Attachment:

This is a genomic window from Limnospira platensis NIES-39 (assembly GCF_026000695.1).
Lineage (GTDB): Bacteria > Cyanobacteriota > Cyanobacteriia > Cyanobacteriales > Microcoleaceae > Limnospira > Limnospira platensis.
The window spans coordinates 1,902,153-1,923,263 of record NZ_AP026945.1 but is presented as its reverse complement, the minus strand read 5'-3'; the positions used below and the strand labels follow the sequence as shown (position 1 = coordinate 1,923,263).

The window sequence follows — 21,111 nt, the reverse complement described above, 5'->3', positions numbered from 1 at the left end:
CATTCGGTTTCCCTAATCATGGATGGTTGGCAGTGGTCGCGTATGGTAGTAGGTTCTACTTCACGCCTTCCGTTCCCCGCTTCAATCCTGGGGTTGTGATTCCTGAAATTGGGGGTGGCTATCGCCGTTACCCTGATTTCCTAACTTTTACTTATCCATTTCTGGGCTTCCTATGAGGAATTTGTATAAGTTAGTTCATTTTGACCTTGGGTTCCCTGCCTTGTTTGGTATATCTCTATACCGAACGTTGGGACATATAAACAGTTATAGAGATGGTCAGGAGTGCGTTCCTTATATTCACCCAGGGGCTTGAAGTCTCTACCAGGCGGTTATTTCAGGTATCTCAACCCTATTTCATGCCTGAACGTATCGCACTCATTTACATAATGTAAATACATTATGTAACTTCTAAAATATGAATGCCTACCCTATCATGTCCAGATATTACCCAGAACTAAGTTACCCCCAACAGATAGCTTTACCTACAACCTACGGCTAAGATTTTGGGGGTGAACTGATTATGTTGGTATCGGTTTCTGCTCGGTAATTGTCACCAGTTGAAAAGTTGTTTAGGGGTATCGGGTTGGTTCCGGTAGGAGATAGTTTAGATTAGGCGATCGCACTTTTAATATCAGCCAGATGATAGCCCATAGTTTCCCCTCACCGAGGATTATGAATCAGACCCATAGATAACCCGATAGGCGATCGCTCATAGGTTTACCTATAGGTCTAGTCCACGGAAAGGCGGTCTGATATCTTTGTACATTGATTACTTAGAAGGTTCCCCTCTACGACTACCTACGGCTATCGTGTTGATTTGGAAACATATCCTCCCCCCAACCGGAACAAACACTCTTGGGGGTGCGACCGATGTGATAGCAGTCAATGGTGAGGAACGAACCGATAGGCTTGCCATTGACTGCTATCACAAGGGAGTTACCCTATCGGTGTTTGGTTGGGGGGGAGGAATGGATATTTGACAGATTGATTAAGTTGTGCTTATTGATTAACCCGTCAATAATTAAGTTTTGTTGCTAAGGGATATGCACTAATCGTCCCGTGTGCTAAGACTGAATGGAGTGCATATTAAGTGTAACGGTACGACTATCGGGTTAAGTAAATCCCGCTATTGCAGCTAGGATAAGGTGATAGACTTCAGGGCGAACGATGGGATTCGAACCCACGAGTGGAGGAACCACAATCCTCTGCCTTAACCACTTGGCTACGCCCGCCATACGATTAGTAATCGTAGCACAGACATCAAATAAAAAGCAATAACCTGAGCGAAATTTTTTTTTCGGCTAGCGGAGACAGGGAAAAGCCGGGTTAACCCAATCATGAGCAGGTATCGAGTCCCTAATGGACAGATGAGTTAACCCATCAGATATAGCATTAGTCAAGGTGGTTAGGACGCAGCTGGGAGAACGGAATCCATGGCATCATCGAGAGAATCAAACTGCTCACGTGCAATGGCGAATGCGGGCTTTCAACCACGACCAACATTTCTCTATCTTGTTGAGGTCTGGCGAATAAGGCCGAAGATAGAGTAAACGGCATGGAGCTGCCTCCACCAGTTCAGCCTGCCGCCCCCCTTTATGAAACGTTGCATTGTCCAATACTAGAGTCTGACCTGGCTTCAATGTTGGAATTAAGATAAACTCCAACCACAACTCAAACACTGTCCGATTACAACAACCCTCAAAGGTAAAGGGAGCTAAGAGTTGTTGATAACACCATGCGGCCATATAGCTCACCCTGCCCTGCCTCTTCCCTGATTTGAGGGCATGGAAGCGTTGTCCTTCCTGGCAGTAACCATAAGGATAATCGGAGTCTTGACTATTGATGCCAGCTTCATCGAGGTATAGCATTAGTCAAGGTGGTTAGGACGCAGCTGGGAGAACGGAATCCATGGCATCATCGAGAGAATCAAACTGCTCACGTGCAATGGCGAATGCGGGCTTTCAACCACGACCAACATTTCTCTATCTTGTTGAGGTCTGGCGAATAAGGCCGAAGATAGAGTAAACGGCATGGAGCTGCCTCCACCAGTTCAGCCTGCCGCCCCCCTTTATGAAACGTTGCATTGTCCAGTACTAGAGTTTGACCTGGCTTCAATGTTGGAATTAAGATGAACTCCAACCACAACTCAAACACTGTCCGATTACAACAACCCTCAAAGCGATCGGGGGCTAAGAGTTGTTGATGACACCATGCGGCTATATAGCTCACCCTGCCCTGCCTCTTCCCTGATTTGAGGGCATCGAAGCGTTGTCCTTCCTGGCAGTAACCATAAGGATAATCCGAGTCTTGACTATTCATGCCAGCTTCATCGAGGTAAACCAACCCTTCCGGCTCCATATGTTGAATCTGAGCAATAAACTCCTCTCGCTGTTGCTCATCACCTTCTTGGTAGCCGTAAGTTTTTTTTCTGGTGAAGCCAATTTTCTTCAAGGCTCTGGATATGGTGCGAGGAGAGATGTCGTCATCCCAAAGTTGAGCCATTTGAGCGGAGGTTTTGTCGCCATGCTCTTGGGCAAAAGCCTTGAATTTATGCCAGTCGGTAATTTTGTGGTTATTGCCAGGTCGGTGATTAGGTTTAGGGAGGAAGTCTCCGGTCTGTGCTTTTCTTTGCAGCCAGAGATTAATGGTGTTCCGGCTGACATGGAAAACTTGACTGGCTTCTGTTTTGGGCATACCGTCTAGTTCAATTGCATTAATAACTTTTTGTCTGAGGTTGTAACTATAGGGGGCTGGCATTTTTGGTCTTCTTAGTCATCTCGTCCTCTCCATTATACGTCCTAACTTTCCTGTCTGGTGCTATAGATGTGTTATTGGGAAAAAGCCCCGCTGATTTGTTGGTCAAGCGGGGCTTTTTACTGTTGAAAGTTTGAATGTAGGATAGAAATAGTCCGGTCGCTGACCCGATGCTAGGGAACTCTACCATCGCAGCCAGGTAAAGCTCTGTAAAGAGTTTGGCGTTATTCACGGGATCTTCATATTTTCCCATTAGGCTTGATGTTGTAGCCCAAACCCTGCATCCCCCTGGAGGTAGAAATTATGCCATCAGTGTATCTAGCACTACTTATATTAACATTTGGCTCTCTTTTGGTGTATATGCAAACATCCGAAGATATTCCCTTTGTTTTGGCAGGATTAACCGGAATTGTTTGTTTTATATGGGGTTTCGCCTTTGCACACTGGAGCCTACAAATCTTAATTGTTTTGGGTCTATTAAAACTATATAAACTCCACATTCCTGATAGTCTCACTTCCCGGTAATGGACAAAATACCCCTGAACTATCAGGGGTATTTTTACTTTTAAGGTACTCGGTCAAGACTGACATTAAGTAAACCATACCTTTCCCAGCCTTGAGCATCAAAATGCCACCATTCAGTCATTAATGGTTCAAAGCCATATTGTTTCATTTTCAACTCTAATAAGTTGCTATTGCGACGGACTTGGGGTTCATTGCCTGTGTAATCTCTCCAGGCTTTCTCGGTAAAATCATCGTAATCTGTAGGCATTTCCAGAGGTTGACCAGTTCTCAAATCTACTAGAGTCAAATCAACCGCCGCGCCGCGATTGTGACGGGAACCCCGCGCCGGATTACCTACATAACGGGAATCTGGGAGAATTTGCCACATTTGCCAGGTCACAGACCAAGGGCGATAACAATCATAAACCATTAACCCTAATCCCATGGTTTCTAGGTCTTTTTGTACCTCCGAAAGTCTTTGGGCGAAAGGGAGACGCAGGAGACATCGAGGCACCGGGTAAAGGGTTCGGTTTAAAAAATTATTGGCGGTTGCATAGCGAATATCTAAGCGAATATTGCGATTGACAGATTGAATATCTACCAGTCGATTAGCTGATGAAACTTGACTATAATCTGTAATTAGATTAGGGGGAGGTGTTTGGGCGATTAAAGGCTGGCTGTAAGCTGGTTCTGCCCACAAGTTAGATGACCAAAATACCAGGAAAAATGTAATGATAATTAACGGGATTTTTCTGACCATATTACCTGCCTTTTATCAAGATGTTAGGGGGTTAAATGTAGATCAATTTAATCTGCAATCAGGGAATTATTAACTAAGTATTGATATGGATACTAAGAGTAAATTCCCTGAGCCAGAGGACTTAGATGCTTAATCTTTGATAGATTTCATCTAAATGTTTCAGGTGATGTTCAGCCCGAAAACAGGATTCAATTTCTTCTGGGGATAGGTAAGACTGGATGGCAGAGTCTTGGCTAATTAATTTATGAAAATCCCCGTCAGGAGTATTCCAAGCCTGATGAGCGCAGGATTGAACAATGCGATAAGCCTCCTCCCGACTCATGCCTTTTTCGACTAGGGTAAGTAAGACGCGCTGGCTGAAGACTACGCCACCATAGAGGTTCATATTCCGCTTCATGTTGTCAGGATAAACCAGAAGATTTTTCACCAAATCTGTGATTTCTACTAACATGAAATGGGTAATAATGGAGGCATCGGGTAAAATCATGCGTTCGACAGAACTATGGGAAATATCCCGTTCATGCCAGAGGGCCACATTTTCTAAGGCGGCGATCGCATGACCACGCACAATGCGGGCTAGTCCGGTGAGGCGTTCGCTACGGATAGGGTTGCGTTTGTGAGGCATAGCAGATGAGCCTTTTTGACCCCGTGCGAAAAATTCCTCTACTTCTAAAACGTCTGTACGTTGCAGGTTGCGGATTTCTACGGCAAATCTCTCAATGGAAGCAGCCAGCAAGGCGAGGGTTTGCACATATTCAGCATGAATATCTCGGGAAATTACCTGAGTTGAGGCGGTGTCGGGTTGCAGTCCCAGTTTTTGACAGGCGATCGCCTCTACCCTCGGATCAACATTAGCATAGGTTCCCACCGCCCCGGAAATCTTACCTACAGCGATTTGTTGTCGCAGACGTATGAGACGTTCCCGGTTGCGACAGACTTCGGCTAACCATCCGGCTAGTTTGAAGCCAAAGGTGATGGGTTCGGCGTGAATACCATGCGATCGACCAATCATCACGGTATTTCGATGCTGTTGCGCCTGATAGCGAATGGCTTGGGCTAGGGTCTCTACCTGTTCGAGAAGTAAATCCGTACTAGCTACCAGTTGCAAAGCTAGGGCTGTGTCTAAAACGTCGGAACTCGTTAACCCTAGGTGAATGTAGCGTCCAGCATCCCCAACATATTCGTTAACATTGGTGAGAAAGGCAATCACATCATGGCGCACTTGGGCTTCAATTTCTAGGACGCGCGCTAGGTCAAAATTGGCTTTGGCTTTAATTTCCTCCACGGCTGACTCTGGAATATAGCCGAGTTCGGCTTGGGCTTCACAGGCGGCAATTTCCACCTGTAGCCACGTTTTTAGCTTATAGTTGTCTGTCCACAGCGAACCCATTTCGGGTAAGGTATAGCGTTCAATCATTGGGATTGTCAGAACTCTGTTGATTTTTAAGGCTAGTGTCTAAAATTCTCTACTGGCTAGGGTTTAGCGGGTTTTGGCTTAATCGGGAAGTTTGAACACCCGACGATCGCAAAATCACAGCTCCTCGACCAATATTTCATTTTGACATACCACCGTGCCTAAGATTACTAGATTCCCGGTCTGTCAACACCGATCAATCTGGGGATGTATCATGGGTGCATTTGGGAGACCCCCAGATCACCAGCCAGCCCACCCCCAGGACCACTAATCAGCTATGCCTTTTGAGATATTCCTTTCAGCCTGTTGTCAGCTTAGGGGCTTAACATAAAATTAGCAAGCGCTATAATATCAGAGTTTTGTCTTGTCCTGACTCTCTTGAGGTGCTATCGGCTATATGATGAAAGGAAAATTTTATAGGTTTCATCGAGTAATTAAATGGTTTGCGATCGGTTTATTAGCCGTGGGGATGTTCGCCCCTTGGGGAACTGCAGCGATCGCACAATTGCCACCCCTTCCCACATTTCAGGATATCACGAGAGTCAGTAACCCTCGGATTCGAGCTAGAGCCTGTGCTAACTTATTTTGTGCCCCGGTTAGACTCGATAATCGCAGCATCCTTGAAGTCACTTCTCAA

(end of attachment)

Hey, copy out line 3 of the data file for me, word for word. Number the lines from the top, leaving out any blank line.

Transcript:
The window spans coordinates 1,902,153-1,923,263 of record NZ_AP026945.1 but is presented as its reverse complement, the minus strand read 5'-3'; the positions used below and the strand labels follow the sequence as shown (position 1 = coordinate 1,923,263).